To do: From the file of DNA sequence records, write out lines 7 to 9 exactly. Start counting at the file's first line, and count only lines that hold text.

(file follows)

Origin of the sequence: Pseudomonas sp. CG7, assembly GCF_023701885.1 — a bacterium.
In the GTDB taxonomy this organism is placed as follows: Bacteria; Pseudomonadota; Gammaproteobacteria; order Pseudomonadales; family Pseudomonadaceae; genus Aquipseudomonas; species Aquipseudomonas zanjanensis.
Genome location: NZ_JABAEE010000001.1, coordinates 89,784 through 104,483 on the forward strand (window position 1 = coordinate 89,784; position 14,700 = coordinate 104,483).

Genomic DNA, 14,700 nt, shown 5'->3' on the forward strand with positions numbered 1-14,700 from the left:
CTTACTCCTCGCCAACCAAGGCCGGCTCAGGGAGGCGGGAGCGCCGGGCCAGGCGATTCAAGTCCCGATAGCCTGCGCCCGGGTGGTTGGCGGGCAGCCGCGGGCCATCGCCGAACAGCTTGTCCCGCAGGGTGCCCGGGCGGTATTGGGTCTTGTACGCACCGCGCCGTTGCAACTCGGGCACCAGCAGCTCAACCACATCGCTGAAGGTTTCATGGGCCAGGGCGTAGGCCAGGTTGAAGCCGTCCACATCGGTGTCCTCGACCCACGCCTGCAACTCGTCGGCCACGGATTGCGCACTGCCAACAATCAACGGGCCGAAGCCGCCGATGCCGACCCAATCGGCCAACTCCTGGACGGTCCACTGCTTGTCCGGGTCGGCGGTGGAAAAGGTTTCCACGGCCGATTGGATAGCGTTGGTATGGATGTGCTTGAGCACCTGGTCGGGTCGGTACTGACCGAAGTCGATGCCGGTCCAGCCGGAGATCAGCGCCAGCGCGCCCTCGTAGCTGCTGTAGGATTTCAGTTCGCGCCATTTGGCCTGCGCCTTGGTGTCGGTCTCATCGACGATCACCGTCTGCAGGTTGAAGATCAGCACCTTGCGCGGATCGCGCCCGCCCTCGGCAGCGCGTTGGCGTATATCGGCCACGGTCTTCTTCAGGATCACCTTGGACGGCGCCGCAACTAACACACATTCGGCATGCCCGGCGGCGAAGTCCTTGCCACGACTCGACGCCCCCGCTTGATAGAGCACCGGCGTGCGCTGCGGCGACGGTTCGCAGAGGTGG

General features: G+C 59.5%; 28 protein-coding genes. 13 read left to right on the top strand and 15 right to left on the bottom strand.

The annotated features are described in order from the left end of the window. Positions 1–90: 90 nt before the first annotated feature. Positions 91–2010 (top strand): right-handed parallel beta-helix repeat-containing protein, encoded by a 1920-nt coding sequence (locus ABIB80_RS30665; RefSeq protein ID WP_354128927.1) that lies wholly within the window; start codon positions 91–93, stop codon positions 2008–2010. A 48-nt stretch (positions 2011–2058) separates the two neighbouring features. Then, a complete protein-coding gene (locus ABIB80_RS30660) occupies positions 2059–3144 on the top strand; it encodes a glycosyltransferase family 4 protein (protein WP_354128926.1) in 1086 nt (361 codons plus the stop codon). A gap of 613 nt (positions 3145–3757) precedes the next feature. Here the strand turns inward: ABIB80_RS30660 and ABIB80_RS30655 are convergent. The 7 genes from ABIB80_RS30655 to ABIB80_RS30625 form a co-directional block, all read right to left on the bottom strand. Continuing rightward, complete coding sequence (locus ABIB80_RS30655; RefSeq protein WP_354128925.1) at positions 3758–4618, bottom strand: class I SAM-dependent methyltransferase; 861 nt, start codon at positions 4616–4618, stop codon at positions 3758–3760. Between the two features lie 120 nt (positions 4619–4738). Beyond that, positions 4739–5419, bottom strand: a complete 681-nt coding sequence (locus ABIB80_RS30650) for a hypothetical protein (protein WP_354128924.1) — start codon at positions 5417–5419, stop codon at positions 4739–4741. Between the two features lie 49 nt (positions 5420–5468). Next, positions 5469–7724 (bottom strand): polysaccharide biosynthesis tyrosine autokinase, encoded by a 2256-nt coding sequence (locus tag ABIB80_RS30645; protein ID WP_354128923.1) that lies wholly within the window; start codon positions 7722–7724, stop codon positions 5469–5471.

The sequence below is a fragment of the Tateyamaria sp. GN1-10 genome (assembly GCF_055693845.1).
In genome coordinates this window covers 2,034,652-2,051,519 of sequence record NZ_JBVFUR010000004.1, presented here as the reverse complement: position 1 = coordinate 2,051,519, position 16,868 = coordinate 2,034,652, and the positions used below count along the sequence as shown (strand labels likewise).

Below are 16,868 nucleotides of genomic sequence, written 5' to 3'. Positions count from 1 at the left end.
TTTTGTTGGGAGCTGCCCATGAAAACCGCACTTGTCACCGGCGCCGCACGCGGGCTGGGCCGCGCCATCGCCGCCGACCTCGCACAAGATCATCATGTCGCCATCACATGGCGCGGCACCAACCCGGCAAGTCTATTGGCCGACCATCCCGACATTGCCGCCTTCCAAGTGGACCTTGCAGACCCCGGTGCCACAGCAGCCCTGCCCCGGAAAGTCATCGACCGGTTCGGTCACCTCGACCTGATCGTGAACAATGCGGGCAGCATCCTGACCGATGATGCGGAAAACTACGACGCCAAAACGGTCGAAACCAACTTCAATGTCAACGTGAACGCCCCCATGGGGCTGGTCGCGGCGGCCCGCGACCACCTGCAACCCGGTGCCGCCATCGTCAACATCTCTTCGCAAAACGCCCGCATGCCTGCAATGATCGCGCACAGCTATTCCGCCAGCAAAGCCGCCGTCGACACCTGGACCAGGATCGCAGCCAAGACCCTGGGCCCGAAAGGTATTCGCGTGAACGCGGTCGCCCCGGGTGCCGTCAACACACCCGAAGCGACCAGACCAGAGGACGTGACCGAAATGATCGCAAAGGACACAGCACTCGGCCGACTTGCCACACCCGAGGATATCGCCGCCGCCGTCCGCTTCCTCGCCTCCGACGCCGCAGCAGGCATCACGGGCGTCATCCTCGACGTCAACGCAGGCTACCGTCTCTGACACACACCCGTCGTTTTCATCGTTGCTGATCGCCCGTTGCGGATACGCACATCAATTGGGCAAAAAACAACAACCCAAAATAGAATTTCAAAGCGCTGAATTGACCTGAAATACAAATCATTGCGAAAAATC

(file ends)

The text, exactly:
The annotated features are described in order from the left end of the window. Positions 1–90: 90 nt before the first annotated feature. Positions 91–2010 (top strand): right-handed parallel beta-helix repeat-containing protein, encoded by a 1920-nt coding sequence (locus ABIB80_RS30665; RefSeq protein ID WP_354128927.1) that lies wholly within the window; start codon positions 91–93, stop codon positions 2008–2010. A 48-nt stretch (positions 2011–2058) separates the two neighbouring features. Then, a complete protein-coding gene (locus ABIB80_RS30660) occupies positions 2059–3144 on the top strand; it encodes a glycosyltransferase family 4 protein (protein WP_354128926.1) in 1086 nt (361 codons plus the stop codon). A gap of 613 nt (positions 3145–3757) precedes the next feature. Here the strand turns inward: ABIB80_RS30660 and ABIB80_RS30655 are convergent. The 7 genes from ABIB80_RS30655 to ABIB80_RS30625 form a co-directional block, all read right to left on the bottom strand. Continuing rightward, complete coding sequence (locus ABIB80_RS30655; RefSeq protein WP_354128925.1) at positions 3758–4618, bottom strand: class I SAM-dependent methyltransferase; 861 nt, start codon at positions 4616–4618, stop codon at positions 3758–3760. Between the two features lie 120 nt (positions 4619–4738). Beyond that, positions 4739–5419, bottom strand: a complete 681-nt coding sequence (locus ABIB80_RS30650) for a hypothetical protein (protein WP_354128924.1) — start codon at positions 5417–5419, stop codon at positions 4739–4741. Between the two features lie 49 nt (positions 5420–5468). Next, positions 5469–7724 (bottom strand): polysaccharide biosynthesis tyrosine autokinase, encoded by a 2256-nt coding sequence (locus tag ABIB80_RS30645; protein ID WP_354128923.1) that lies wholly within the window; start codon positions 7722–7724, stop codon positions 5469–5471.

The sequence below is a fragment of the Tateyamaria sp. GN1-10 genome (assembly GCF_055693845.1).
In genome coordinates this window covers 2,034,652-2,051,519 of sequence record NZ_JBVFUR010000004.1, presented here as the reverse complement: position 1 = coordinate 2,051,519, position 16,868 = coordinate 2,034,652, and the positions used below count along the sequence as shown (strand labels likewise).